- Contaminated water and food: Lead can contaminate food if you use old lead containing products such as cookware, tin cans, pottery, and glassware. Lead can enter your drinking water through your plumbing, e.g. if the water has flowed through lead pipes or fittings.
- Lead crystal, lead-glazed pottery, and some inexpensive metal jewelry.
- Workplace exposure: Adults can become contaminated if they work in industries that still use lead. Lead exposures can occur in activities such as welding, renovation and remodeling, smelters, firing ranges, the manufacture and disposal of car batteries, and the maintenance and repair of bridges and water towers.
Lead can enter the body in two main ways. It can be 1) inhaled via lead dust in the air, or 2) ingested by eating or drinking food or water that contains lead.
Once inside the body, it goes into the blood, and from there, can be absorbed into the brain, nerves, heart, muscles, and in particular, bones and teeth. Once in the bones and teeth, the lead can stay in the body for decades. Over time, some of the stored lead can leave the bones, reenter the bloodstream, and travel to organs again, where it can affect health. Lead slowly leaves the body in urine and feces.
Lead can cause various problems, including:
- Problems with the brain, such as problems with attention, memory and behaviour. Lead can cause symptoms that can make a person appear as if they have other brain conditions such as learning problems, attention deficit / hyperactivity disorder.
- Brain damage and death
- Anemia, a condition where you have a lack of blood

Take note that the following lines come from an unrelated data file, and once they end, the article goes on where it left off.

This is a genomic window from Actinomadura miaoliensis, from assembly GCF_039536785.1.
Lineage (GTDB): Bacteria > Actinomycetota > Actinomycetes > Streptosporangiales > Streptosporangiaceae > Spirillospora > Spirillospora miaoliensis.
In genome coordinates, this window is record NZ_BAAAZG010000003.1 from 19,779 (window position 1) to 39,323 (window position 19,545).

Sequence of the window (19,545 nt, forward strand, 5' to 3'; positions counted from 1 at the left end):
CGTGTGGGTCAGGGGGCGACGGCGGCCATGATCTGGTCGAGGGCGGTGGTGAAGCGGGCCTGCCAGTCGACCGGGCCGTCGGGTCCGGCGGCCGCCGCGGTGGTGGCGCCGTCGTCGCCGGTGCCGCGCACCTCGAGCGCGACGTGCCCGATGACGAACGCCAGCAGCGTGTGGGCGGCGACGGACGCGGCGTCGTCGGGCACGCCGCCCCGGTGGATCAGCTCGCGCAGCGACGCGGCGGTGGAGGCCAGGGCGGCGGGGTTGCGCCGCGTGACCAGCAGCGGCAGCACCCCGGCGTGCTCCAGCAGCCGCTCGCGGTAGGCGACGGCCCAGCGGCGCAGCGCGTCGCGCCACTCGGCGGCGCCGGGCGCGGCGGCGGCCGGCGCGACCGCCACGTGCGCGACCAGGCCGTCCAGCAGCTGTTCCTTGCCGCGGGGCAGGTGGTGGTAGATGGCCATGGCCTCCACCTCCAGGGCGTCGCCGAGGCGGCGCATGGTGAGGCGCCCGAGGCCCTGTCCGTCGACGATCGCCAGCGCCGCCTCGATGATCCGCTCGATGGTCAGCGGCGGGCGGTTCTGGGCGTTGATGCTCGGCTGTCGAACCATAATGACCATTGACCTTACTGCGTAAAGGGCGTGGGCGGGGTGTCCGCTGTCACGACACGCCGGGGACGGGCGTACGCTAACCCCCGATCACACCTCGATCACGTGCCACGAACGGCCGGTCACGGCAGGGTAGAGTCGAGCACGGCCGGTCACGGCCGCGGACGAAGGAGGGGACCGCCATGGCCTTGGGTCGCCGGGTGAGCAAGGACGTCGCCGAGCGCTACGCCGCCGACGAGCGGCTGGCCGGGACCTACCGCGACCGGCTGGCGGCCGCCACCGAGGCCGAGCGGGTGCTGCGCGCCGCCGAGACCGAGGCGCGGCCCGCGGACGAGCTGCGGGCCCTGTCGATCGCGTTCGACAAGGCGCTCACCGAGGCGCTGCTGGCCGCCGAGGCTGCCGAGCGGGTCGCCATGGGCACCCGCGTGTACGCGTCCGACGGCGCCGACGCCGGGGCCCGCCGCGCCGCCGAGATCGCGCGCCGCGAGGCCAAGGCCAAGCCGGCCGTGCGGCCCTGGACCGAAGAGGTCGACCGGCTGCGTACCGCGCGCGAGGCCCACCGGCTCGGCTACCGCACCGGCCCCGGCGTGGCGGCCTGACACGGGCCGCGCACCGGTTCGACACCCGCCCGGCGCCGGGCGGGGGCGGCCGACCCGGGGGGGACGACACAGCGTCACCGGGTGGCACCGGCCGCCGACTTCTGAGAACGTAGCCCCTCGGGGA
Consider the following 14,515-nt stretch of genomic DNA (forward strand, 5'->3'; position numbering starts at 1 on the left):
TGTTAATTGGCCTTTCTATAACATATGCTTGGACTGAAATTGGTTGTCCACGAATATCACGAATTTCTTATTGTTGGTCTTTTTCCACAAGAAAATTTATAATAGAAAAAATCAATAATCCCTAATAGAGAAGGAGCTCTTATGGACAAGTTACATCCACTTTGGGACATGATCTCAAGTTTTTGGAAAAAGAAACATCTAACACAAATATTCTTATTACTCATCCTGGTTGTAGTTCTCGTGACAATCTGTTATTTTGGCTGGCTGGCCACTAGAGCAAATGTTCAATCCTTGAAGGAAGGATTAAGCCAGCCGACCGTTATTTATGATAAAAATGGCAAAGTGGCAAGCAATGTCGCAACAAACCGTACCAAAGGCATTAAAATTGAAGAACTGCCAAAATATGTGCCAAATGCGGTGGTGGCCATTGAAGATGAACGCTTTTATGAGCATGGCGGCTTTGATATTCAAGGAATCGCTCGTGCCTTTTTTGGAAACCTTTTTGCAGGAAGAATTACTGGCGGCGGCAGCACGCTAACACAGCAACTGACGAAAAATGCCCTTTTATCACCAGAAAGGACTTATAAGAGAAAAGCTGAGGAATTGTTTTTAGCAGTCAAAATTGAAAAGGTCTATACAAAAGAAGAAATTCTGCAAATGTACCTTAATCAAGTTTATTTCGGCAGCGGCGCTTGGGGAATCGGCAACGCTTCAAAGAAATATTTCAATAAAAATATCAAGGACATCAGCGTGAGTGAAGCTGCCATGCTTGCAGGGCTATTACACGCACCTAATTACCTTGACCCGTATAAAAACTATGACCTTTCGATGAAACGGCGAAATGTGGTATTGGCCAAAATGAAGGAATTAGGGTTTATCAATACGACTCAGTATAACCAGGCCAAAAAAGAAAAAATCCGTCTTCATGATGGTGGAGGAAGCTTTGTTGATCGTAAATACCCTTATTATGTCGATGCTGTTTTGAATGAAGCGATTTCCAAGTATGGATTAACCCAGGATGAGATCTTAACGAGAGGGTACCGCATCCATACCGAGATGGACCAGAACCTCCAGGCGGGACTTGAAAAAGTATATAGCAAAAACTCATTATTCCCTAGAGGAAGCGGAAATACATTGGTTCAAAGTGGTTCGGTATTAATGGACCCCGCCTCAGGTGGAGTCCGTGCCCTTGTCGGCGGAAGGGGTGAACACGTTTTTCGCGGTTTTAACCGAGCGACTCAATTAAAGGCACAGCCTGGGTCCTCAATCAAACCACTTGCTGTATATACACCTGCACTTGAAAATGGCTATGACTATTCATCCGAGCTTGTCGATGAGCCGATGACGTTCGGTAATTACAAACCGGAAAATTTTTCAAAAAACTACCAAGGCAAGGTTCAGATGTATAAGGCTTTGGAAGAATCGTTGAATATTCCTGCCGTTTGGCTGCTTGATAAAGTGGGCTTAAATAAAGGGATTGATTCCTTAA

- Kidney damage
- Muscle weakness
- Increased blood pressure
The problems that any particular person gets will depend on factors such as their age, the amount of exposure and other factors.
Effects of Lead in Children
Lead is particularly damaging to young children, because their brains and bodies are still developing.
Furthermore, young children (in particular, two year olds) tend to have the highest levels of lead in their blood, because they like putting things into their mouths, such as toys, paint chips or other products that may have lead.
Studies have shown that children exposed to even low amounts of lead have lower IQ scores in children.
Effects of Lead in Adults
Lead can cause problems including, but not limited to:
- Increased blood pressure
- Fertility problems
- Nerve disorders
- Muscle and joint pain,
- Irritability, mood problems,
- Memory or concentration problems.
Adults need a larger amount of exposure than children to be have adverse health effects.
There are medications that can remove lead from the body, but unfortunately they do not reverse any damage that was already caused by the lead.
Thus, the best option is to prevent lead poisoning from happening in the first place.
Nowadays, the biggest source of lead poisoning in children is dust and chips from deteriorating lead paint on interior surfaces.